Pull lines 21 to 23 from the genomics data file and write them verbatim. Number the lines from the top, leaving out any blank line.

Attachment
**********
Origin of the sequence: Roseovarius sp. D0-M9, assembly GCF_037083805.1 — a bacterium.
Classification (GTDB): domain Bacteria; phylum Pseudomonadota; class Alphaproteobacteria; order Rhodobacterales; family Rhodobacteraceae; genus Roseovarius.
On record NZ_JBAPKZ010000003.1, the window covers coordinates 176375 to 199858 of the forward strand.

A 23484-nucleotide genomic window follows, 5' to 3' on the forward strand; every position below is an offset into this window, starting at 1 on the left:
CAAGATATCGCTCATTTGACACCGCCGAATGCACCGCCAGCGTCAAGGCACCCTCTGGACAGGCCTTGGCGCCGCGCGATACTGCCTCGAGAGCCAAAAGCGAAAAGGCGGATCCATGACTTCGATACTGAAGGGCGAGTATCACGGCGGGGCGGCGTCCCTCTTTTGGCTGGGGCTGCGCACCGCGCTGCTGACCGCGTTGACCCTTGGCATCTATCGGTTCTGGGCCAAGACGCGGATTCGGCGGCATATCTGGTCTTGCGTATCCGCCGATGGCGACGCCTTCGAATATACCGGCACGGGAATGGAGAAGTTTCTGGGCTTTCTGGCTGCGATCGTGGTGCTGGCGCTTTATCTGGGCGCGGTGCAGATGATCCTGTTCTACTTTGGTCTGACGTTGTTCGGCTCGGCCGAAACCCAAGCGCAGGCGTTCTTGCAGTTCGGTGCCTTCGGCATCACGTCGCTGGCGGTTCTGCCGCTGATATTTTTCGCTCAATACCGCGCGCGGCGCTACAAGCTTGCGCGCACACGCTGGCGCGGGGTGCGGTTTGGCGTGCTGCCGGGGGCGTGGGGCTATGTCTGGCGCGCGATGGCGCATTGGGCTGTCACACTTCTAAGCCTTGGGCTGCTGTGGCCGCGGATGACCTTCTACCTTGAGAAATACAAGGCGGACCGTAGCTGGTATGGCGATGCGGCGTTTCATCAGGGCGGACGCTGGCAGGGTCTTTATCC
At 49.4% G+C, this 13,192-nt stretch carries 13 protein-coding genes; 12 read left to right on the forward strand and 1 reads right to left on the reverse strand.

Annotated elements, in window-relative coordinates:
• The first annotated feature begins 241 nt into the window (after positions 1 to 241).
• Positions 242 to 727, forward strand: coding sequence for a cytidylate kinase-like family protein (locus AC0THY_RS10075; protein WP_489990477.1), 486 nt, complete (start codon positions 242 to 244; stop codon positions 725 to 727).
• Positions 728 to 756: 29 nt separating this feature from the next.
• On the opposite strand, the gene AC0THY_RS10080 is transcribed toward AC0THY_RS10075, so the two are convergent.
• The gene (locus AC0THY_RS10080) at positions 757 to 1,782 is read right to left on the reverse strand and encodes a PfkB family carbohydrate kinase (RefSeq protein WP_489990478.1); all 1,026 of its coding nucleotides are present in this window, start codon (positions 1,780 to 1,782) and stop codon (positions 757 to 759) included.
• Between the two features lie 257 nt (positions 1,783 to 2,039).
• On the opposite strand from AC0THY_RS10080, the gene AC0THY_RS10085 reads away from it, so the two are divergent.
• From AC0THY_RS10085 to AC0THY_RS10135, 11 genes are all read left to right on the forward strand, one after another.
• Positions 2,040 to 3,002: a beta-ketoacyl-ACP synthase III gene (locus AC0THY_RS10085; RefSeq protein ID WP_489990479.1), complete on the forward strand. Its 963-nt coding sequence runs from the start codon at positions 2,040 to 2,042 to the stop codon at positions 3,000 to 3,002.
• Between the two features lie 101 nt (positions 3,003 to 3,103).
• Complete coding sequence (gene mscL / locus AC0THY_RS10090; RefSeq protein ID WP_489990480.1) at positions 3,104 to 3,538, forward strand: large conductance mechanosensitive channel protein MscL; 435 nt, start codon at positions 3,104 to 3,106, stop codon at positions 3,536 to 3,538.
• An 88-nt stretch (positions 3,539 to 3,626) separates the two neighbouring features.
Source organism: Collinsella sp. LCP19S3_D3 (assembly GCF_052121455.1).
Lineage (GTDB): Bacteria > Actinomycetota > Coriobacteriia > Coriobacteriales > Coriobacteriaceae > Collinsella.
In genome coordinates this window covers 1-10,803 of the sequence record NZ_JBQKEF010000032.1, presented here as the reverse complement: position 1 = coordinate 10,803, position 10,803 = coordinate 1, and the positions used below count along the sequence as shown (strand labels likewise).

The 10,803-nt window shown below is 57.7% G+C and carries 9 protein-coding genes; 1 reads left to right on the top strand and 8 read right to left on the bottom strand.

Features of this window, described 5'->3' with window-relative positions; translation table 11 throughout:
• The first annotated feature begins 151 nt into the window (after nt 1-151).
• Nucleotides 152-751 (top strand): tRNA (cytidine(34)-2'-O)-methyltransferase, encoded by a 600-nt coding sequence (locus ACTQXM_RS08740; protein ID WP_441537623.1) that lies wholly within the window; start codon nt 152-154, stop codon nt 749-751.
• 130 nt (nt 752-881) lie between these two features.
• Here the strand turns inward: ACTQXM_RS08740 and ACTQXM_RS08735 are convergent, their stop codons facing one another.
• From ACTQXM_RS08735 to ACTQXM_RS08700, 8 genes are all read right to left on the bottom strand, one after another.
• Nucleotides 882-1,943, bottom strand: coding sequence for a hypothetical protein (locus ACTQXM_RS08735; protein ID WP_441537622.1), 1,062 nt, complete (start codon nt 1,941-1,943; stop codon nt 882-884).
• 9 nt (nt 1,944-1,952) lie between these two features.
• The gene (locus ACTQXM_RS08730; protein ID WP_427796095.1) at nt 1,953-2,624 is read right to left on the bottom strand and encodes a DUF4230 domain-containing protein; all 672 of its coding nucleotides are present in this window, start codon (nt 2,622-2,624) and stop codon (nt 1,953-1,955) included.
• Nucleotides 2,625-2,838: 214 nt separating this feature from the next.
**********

Lineage (GTDB): Bacteria > Actinomycetota > Coriobacteriia > Coriobacteriales > Coriobacteriaceae > Collinsella.
In genome coordinates this window covers 1-10,803 of the sequence record NZ_JBQKEF010000032.1, presented here as the reverse complement: position 1 = coordinate 10,803, position 10,803 = coordinate 1, and the positions used below count along the sequence as shown (strand labels likewise).

The 10,803-nt window shown below is 57.7% G+C and carries 9 protein-coding genes; 1 reads left to right on the top strand and 8 read right to left on the bottom strand.